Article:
African Business Success Attributed to International Education
Researchers credit the increasing number of successful start-ups in Africa to the education many of its owners acquire abroad.
In a recent article published in The Conversation – an online academic news source – associate professor of Strategic Management Christian Stadler from the University of Warwick’s Business School and Florence Karaba, PhD student at the University of Bath, share their research findings on what makes a successful business in Africa.
“Western-educated returnees thrive in Africa’s cities,” the two researchers write. “Savings brought back can give workers the means to buy a house, while their new-found expertise can give them a foot in the door at the biggest African companies.”
WUAS, one of the most international institutes for higher education in the Netherlands, boast an impressive number of students and graduates from African countries - notably Nigeria, Ghana, Cameroon, Uganda, Zimbabwe and the Democratic Republic of the Congo. Just recently the university successfully hosted a Business-to-Business Africa Event to showcase the continent’s investment potential featuring acclaimed speakers – among others from the Netherlands-African Business Council and Rabobank's Africa Desk.
Stadler also told Business Life – a British Airways supplement – that the continent “is buzzing with graduates from the world’s top universities coming back to their homeland to put into practice what they have learnt”.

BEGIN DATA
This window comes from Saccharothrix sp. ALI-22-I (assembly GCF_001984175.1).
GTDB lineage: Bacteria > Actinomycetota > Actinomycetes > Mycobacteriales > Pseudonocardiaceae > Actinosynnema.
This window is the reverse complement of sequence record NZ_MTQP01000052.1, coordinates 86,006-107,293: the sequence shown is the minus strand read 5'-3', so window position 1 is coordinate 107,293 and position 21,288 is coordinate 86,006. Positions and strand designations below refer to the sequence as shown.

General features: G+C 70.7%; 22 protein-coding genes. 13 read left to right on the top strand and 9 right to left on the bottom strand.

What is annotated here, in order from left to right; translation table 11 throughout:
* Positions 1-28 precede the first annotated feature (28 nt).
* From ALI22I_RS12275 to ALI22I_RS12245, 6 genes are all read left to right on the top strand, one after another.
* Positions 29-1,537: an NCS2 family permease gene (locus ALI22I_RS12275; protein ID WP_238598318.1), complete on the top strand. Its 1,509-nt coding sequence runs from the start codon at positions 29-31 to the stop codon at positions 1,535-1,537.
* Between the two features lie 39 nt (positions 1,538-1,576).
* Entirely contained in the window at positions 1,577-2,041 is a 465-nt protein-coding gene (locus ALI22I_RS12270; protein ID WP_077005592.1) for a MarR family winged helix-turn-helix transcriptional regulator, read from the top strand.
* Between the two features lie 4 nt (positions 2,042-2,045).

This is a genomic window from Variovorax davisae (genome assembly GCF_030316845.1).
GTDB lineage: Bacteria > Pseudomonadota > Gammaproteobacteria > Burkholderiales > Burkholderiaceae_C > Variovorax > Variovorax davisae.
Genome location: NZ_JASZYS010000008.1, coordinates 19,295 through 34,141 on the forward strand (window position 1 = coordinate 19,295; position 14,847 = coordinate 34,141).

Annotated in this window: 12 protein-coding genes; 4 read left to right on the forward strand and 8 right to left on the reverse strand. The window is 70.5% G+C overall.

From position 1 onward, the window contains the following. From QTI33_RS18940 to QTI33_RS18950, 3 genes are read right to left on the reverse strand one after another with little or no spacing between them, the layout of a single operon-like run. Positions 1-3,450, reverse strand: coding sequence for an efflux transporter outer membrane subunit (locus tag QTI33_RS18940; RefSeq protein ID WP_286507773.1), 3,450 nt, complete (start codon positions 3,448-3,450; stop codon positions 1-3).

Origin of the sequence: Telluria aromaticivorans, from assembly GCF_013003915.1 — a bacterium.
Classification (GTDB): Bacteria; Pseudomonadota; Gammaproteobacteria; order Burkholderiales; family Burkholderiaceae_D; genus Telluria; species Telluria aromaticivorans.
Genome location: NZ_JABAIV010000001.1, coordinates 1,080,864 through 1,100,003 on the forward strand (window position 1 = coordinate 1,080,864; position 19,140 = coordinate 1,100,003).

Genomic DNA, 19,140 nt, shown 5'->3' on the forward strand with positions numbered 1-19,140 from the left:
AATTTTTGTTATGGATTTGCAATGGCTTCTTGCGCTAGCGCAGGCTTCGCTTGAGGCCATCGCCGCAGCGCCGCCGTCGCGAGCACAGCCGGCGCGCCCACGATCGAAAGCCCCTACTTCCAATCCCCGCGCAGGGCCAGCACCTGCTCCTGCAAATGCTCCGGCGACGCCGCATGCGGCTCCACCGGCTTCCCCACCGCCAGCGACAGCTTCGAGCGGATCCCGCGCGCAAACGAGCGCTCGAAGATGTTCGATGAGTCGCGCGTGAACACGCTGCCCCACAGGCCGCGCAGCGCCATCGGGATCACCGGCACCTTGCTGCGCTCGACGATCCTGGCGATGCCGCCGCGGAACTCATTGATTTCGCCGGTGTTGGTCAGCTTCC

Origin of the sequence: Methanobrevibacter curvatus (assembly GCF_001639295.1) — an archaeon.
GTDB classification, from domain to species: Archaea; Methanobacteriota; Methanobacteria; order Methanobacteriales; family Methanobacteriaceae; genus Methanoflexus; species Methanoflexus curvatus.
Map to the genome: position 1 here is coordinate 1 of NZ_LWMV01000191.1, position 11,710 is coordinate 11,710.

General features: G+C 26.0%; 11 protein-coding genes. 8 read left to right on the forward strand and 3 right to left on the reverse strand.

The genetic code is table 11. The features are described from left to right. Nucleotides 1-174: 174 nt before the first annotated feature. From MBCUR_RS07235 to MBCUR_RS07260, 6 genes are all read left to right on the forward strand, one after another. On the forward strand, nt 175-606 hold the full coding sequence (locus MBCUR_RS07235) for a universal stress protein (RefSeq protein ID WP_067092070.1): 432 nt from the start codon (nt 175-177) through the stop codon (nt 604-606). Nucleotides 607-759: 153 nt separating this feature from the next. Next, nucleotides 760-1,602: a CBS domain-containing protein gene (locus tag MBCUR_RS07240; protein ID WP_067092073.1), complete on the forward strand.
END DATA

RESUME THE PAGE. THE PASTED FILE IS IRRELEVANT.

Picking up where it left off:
“In South Africa, an estimated 359 000 highly skilled workers have returned in the past 7 years. They are able to overcome three of the biggest obstacles: access to property, capital, and global networks. Loans are notoriously expensive in Africa. A 20% interest rate is not an exception. Property prices, on the other hand, have skyrocketed in Africa’s cities.
“So coming back with some savings gives returnees a head-start – and there is evidence that the willingness to return is real. Angel investors and venture capitalists are also rare creatures (though increasing in number) but those educated in the US or in Europe return with connections to Western investors. Their ability to build bridges between the different worlds is key.
“In recent years, not just individuals but entire companies have relocated – coming with the same advantages. Look at iRoko, a sort of Netflix for Nollywood movies, which moved from London to Lagos recently.”
Source: The Conversation
by Anesca Smith